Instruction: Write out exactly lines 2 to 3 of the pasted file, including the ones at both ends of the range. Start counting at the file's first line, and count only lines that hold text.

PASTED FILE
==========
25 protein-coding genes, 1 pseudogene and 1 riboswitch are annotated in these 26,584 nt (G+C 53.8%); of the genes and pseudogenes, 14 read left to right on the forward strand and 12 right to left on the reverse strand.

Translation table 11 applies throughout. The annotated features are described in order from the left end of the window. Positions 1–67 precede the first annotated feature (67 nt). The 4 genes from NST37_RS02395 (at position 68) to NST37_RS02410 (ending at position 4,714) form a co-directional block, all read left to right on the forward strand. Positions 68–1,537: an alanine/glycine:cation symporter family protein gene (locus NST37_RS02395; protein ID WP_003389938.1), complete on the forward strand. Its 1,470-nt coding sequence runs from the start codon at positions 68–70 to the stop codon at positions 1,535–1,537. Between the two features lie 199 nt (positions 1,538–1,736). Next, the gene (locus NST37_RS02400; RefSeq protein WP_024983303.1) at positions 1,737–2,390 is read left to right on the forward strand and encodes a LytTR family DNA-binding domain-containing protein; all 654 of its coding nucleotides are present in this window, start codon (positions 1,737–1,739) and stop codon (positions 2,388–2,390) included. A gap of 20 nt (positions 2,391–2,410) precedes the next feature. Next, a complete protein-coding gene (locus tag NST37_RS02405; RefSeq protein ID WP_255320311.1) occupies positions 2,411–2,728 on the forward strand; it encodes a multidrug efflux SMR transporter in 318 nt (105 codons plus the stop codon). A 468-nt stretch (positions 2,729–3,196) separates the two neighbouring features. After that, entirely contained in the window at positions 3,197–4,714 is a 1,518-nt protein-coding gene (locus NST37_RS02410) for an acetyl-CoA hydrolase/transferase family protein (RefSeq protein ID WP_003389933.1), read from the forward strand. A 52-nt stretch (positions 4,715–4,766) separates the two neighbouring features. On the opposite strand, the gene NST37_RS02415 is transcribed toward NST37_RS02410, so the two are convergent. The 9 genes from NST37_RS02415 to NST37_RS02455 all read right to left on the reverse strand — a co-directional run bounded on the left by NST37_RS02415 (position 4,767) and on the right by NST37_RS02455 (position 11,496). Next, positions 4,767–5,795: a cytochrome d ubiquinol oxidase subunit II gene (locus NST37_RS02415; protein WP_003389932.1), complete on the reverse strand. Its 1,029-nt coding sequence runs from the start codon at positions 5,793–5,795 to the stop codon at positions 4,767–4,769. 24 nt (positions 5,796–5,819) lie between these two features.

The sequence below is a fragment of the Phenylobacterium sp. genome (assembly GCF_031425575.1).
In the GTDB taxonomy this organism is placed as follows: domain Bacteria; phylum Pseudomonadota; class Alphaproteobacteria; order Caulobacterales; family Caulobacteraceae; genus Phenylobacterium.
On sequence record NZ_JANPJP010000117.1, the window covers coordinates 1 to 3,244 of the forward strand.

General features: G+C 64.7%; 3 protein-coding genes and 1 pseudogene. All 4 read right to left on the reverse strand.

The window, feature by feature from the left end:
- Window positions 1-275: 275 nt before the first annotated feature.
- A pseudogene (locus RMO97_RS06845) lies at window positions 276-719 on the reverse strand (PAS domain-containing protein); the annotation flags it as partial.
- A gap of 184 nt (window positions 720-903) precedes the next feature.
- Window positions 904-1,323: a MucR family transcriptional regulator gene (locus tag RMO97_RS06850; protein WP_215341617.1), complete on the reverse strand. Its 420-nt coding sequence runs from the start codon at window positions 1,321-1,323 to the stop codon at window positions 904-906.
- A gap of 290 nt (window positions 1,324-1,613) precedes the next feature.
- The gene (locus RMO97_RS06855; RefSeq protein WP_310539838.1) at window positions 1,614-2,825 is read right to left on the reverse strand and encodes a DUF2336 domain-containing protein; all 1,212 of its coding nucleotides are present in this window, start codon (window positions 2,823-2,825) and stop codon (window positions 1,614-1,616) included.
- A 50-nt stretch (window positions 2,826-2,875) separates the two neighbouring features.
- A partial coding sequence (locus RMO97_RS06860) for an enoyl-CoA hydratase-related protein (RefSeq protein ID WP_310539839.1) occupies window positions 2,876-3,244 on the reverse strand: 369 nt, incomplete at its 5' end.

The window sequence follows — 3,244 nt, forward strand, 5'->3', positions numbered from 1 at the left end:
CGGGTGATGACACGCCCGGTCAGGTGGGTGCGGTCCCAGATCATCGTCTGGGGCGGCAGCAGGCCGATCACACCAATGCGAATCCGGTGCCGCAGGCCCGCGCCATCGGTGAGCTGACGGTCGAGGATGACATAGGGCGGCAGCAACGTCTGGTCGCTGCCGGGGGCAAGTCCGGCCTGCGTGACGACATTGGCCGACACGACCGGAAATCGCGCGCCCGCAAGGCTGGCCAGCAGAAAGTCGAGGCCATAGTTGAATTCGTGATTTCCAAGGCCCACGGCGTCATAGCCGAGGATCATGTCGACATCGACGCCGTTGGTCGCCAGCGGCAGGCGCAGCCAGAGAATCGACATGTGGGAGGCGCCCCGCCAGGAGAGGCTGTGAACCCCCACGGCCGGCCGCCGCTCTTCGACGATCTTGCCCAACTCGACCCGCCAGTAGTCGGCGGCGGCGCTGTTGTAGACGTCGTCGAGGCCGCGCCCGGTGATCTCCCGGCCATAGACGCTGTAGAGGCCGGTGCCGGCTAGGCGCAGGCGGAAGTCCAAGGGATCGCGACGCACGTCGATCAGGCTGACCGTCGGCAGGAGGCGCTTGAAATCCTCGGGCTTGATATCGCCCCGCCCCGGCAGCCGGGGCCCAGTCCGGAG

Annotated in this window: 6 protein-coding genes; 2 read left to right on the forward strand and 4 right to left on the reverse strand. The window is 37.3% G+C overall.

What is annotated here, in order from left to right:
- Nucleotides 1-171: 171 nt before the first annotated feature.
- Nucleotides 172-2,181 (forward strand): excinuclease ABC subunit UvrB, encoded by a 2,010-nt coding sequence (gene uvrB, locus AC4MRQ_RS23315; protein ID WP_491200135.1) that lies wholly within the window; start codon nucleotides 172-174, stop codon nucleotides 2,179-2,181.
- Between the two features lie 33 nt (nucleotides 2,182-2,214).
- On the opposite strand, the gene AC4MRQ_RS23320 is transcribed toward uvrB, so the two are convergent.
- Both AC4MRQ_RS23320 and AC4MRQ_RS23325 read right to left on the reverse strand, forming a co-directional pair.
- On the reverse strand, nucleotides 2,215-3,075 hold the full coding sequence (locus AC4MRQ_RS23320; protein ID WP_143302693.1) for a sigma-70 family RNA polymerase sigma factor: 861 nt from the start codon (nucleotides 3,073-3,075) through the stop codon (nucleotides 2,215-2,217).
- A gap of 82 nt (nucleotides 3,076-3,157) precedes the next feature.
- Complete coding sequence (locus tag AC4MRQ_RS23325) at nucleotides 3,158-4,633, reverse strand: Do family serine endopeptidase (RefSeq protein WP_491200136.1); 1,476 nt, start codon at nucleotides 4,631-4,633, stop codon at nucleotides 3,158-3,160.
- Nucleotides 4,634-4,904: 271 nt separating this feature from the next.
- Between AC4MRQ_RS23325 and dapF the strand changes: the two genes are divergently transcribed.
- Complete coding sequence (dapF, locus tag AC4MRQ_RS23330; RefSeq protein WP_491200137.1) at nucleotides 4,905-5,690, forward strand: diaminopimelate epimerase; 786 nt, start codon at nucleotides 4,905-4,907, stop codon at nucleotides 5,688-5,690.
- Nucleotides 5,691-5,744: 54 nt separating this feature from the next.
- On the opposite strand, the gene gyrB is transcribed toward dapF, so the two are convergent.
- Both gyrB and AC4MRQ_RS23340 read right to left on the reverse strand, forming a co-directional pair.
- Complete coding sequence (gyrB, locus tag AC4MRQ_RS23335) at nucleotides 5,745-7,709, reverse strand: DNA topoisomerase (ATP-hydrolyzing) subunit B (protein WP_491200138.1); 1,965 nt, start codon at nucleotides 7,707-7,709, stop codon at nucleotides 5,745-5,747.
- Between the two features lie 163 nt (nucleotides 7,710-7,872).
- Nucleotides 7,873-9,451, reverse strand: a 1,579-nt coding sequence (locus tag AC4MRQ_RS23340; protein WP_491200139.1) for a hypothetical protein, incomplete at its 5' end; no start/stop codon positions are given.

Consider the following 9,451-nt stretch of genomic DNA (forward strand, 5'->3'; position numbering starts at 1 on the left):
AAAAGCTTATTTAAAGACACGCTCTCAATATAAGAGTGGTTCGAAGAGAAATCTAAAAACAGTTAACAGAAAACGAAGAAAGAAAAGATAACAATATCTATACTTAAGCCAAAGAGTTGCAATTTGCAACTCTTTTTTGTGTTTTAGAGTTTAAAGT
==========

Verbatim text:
Translation table 11 applies throughout. The annotated features are described in order from the left end of the window. Positions 1–67 precede the first annotated feature (67 nt). The 4 genes from NST37_RS02395 (at position 68) to NST37_RS02410 (ending at position 4,714) form a co-directional block, all read left to right on the forward strand. Positions 68–1,537: an alanine/glycine:cation symporter family protein gene (locus NST37_RS02395; protein ID WP_003389938.1), complete on the forward strand. Its 1,470-nt coding sequence runs from the start codon at positions 68–70 to the stop codon at positions 1,535–1,537. Between the two features lie 199 nt (positions 1,538–1,736). Next, the gene (locus NST37_RS02400; RefSeq protein WP_024983303.1) at positions 1,737–2,390 is read left to right on the forward strand and encodes a LytTR family DNA-binding domain-containing protein; all 654 of its coding nucleotides are present in this window, start codon (positions 1,737–1,739) and stop codon (positions 2,388–2,390) included. A gap of 20 nt (positions 2,391–2,410) precedes the next feature. Next, a complete protein-coding gene (locus tag NST37_RS02405; RefSeq protein ID WP_255320311.1) occupies positions 2,411–2,728 on the forward strand; it encodes a multidrug efflux SMR transporter in 318 nt (105 codons plus the stop codon). A 468-nt stretch (positions 2,729–3,196) separates the two neighbouring features. After that, entirely contained in the window at positions 3,197–4,714 is a 1,518-nt protein-coding gene (locus NST37_RS02410) for an acetyl-CoA hydrolase/transferase family protein (RefSeq protein ID WP_003389933.1), read from the forward strand. A 52-nt stretch (positions 4,715–4,766) separates the two neighbouring features. On the opposite strand, the gene NST37_RS02415 is transcribed toward NST37_RS02410, so the two are convergent. The 9 genes from NST37_RS02415 to NST37_RS02455 all read right to left on the reverse strand — a co-directional run bounded on the left by NST37_RS02415 (position 4,767) and on the right by NST37_RS02455 (position 11,496). Next, positions 4,767–5,795: a cytochrome d ubiquinol oxidase subunit II gene (locus NST37_RS02415; protein WP_003389932.1), complete on the reverse strand. Its 1,029-nt coding sequence runs from the start codon at positions 5,793–5,795 to the stop codon at positions 4,767–4,769. 24 nt (positions 5,796–5,819) lie between these two features.

The sequence below is a fragment of the Phenylobacterium sp. genome (assembly GCF_031425575.1).